FORT LEE, Va. --As winter tightens its grip on Central Virginia, motorists will frequently face frosty windows and mirrors, especially during their morning commute.

Attempting to operate a vehicle that is frost-covered is like putting a blanket over the windows and trying to peek through the cracks. The notion seems ludicrous, but consider the similarity to a blanket of frost and a driver squinting through the small area of windshield hurriedly cleared with an ice scraper. This careless practice routinely happens on our highways every winter.

In today’s on-the-go society, not fully clearing vehicle windows and mirrors of snow, ice or frost is a growing concern – one that could have consequences for an individual’s auto insurance. Many jurisdictions are clamping down on peephole driving, as being unable to clearly see the road boosts the potential for auto accidents and auto insurance claims.

Knowing the risk associated with this issue, Fort Lee community members should take action to avoid becoming part of the winter-driving-safety problem. The most obvious fix is allotting extra time for vehicle warm-up and window clearing before hitting the road. Other frost-removal tricks include the following:

•Activate the window washer fluid a few times. It contains alcohol to assist in cleaning as well as to prevent the reservoir from freezing. A few sprays on the windshield should soften stubborn ice patches. And it’s a good idea, of course, to keep the fluid reservoir full, but don’t use regular water as it’s susceptible to freezing.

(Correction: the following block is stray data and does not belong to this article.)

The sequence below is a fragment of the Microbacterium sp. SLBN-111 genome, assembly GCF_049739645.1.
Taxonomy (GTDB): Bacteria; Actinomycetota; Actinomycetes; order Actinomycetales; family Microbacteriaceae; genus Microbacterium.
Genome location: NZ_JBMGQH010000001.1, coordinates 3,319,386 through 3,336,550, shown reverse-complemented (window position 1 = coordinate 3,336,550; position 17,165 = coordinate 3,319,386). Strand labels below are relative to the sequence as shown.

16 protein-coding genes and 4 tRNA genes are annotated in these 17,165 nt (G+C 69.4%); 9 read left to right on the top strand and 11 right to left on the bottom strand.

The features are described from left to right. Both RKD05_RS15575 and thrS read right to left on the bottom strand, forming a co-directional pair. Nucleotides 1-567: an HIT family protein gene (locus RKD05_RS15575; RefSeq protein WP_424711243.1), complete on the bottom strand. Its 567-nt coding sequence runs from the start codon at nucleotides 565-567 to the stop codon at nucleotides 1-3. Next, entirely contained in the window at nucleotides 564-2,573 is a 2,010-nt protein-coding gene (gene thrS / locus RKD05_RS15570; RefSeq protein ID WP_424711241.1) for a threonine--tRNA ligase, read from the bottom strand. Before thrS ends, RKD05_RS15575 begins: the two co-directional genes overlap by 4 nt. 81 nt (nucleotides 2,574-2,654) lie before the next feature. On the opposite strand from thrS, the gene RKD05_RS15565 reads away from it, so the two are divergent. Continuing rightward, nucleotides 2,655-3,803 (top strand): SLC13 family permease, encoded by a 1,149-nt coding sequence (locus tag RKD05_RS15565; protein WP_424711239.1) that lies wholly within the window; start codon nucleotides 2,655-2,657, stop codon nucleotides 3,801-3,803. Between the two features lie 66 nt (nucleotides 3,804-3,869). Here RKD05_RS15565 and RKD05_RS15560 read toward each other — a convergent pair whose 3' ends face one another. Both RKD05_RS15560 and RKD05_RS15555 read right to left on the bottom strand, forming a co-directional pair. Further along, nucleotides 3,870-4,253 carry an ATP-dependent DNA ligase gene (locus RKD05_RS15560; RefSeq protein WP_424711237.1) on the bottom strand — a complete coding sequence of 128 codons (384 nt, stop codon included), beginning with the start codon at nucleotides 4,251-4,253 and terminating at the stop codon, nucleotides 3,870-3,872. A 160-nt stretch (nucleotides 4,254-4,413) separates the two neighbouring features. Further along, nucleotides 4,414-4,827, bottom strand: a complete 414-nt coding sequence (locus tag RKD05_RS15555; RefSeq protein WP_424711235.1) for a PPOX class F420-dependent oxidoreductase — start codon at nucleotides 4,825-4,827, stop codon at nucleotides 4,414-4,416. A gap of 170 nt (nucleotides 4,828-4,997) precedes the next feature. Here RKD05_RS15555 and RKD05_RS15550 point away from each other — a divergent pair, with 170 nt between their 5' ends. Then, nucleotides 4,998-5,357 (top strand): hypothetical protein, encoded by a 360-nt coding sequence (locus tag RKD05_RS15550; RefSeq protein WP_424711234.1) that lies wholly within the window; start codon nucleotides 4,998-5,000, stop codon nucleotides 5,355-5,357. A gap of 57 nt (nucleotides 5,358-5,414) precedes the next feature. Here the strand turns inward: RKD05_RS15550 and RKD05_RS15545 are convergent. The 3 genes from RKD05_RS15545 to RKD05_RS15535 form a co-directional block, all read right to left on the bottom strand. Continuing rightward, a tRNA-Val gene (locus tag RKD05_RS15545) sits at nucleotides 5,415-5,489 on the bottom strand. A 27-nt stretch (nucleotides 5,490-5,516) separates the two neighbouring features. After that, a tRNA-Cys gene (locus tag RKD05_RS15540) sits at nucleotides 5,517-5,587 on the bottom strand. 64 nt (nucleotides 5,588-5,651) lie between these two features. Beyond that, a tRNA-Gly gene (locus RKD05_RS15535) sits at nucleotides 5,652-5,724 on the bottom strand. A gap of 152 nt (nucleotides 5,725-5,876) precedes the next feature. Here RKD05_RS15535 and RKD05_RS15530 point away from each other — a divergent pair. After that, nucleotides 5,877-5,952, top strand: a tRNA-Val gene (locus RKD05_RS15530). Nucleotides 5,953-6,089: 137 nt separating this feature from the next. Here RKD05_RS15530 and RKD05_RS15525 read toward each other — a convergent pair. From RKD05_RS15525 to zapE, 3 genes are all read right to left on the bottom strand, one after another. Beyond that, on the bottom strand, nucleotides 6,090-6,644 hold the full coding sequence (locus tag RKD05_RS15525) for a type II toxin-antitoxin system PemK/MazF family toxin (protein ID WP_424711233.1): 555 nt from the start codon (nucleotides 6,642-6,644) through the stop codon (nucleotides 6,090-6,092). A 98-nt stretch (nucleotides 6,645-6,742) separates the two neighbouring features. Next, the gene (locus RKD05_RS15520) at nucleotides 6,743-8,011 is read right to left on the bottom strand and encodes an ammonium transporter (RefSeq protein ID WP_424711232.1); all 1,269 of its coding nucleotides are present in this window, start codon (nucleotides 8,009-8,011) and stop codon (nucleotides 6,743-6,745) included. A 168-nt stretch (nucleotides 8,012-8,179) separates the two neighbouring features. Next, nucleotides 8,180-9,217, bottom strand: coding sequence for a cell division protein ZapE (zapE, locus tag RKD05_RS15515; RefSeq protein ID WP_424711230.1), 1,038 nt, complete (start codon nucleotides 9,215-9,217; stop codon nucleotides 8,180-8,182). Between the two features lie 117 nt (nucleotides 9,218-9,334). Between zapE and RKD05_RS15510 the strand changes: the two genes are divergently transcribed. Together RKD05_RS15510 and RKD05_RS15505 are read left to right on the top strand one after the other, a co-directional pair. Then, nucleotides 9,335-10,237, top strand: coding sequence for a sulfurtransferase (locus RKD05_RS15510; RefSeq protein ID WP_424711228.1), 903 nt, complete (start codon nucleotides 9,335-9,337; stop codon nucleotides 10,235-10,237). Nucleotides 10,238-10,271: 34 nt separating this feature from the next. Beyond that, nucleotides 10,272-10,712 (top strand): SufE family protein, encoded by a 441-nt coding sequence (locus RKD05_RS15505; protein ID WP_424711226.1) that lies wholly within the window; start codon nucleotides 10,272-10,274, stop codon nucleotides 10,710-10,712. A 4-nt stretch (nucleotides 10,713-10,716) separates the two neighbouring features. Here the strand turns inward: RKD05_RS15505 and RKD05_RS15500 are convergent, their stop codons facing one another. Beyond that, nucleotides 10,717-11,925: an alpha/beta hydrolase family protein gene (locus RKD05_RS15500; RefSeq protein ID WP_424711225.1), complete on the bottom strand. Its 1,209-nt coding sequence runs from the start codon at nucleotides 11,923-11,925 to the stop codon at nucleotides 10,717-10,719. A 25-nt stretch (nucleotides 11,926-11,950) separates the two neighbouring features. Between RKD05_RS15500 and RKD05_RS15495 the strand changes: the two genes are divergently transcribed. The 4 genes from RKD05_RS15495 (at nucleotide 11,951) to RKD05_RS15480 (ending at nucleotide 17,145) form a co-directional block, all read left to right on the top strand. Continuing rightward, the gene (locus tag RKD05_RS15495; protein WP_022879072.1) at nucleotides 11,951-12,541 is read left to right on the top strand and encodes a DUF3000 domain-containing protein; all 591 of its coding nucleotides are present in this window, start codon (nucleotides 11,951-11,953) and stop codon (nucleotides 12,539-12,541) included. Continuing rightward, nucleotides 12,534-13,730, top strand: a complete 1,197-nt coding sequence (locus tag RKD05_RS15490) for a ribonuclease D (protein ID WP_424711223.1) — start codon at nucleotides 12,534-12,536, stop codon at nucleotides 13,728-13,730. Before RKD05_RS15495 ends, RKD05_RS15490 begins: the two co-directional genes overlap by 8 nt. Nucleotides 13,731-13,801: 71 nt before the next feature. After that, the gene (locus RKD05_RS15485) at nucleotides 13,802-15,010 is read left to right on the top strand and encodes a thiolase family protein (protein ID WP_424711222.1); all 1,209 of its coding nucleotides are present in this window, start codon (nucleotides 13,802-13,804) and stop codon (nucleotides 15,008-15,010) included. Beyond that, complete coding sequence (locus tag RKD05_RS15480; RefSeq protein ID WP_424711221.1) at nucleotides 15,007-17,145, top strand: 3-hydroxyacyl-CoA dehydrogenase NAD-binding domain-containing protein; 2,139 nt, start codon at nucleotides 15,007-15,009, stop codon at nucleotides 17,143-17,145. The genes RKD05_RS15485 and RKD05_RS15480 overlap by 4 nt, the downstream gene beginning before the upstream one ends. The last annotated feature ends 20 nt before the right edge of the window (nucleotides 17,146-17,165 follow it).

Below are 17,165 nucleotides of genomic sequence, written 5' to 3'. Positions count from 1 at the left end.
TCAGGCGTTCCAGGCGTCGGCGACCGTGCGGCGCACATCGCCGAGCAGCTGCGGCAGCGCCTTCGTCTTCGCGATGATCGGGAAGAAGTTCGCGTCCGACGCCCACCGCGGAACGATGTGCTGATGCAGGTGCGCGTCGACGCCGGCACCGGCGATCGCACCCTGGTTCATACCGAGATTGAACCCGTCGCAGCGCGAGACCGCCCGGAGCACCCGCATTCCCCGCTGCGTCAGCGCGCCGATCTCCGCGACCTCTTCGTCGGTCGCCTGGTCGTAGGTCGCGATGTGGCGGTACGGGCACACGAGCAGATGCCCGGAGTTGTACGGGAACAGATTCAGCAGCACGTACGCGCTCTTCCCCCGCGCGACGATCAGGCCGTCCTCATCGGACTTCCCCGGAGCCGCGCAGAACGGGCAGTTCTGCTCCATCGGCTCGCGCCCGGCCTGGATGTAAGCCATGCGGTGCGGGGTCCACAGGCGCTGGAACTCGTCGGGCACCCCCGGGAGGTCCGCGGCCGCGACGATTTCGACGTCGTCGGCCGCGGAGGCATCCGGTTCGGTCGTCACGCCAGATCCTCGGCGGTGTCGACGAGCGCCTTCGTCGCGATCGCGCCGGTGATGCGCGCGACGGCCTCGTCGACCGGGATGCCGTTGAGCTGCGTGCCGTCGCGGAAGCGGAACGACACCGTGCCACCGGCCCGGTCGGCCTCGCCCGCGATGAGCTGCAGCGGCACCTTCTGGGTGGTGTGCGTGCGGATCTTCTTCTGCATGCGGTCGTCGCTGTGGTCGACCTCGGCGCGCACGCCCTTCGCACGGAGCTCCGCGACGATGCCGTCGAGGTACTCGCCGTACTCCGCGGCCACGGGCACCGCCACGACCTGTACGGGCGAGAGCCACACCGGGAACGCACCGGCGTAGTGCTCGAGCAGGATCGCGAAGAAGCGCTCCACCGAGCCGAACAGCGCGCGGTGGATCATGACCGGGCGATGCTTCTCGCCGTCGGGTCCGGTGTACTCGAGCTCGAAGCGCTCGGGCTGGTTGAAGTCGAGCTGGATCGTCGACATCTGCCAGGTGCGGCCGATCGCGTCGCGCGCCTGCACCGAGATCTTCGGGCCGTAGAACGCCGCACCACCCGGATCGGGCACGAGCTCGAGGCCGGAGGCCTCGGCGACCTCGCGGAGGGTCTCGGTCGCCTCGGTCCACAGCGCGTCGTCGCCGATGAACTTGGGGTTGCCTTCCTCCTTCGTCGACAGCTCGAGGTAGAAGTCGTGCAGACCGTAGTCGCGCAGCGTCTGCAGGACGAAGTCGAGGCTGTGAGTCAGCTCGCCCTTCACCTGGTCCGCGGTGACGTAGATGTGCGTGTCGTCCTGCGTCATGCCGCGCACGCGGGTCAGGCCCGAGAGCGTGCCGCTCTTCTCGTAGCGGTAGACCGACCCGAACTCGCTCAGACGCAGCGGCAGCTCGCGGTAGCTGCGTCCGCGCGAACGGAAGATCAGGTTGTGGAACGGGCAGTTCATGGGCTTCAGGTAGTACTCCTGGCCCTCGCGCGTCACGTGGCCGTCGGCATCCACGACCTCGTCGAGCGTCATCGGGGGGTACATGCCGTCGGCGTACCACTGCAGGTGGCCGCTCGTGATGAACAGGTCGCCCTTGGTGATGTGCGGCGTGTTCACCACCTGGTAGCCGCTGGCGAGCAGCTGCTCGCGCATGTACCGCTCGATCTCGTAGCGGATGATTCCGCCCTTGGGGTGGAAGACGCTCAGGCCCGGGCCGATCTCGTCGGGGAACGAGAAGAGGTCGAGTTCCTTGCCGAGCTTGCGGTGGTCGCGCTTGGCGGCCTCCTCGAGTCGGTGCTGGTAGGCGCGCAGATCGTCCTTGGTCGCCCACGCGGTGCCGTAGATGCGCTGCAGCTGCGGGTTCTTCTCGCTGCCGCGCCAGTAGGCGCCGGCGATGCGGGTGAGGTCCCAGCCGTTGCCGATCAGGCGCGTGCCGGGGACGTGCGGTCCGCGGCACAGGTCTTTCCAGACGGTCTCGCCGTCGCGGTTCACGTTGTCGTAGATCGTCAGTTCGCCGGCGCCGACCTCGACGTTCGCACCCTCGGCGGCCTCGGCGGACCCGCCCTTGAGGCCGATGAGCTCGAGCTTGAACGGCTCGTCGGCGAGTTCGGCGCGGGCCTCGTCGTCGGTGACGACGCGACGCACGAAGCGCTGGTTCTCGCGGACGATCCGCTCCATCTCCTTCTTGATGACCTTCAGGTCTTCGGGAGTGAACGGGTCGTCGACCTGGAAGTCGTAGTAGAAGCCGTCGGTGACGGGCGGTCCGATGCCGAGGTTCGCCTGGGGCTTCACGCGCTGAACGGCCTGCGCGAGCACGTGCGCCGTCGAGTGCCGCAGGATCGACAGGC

•If the vehicle is equipped with a rear-window defroster, use it. Many forget the feature exists or fail to activate it before heading out on the road.

•Use a can of deicer or an ice scraper to clear outside mirrors, if not equipped with defrosters. Be sure to clear both the driver and passenger mirrors.

•The most energy-efficient tool for clearing ice is sunlight. Park vehicles left outdoors overnight so they will receive the first rays of morning sun. Another useful tool is wind; find parking spaces where a regular breeze is blowing across the windshield.

Remember also that cold weather is hard on vehicle components. Do not race the engine in an attempt to get it to warm up quicker. Keep the fuel tank as full as possible to reduce moisture condensing inside fuel lines and freezing. Use gasoline antifreeze or other additives to remove water from the fuel system.

Carbon monoxide is another concern during winter months. Never idle an engine for a prolonged period with windows rolled up, particularly if snow is covering the exhaust pipe. Listen for exhaust leaks and promptly repair defective components. Do not sleep in a running vehicle, and do not warm up a vehicle while it’s inside a garage.

The bottom line is to think safety first, and always, with winter driving. Setting the conditions for a safe commute, slowing down and being prepared for reduced visibility due to weather or longer hours of darkness are some of the best ways to avoid becoming an accident statistic.